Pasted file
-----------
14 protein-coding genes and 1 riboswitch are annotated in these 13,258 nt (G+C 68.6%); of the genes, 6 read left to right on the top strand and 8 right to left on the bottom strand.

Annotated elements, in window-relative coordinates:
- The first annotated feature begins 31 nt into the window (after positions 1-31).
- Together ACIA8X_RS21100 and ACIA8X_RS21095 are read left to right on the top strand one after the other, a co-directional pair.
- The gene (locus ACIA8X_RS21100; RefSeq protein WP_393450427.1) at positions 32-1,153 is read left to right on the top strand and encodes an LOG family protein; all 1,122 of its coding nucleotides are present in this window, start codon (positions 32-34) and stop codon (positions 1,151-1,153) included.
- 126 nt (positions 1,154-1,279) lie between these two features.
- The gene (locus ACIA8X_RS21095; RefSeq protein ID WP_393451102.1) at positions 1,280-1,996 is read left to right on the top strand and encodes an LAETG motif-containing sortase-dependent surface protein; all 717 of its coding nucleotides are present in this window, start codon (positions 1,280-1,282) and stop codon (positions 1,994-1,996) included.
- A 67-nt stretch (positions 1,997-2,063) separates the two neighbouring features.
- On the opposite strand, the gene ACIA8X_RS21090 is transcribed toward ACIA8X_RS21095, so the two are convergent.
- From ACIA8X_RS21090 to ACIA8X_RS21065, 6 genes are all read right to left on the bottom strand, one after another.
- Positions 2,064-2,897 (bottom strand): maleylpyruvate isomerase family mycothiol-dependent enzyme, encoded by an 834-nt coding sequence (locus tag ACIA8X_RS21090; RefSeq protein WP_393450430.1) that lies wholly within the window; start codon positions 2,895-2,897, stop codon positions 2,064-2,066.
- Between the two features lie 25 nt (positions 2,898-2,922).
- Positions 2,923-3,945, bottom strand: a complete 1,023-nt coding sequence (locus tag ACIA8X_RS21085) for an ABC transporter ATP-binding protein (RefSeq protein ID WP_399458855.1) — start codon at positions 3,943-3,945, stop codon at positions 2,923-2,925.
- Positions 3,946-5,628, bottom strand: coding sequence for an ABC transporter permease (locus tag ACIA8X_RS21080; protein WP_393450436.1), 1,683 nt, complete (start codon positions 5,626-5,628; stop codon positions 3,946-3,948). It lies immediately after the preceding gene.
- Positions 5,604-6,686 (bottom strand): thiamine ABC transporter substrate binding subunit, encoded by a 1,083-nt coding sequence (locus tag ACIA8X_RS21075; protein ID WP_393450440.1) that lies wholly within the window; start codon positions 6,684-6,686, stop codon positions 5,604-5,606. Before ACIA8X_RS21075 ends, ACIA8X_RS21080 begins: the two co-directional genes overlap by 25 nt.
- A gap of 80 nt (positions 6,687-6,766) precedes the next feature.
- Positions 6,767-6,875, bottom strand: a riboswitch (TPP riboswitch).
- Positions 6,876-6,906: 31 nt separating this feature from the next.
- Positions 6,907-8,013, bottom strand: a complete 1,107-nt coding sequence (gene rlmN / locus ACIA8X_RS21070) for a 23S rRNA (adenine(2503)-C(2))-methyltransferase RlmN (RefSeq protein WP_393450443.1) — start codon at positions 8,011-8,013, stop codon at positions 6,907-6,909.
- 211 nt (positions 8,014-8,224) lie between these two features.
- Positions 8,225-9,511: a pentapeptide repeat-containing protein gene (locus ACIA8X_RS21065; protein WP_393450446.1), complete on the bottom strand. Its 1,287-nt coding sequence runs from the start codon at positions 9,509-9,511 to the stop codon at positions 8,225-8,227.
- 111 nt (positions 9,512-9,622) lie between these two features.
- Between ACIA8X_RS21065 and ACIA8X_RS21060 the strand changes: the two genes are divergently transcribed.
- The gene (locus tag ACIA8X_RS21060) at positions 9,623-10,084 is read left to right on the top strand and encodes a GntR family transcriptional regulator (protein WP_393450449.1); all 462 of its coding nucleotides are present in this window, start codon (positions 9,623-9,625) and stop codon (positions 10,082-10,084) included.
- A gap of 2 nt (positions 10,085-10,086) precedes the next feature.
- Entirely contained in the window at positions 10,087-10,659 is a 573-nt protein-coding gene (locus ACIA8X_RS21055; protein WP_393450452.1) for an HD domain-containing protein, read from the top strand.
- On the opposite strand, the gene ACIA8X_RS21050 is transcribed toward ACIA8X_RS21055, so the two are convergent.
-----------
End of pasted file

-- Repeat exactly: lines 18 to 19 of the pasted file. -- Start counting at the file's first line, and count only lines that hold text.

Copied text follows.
- Positions 6,876-6,906: 31 nt separating this feature from the next.
- Positions 6,907-8,013, bottom strand: a complete 1,107-nt coding sequence (gene rlmN / locus ACIA8X_RS21070) for a 23S rRNA (adenine(2503)-C(2))-methyltransferase RlmN (RefSeq protein WP_393450443.1) — start codon at positions 8,011-8,013, stop codon at positions 6,907-6,909.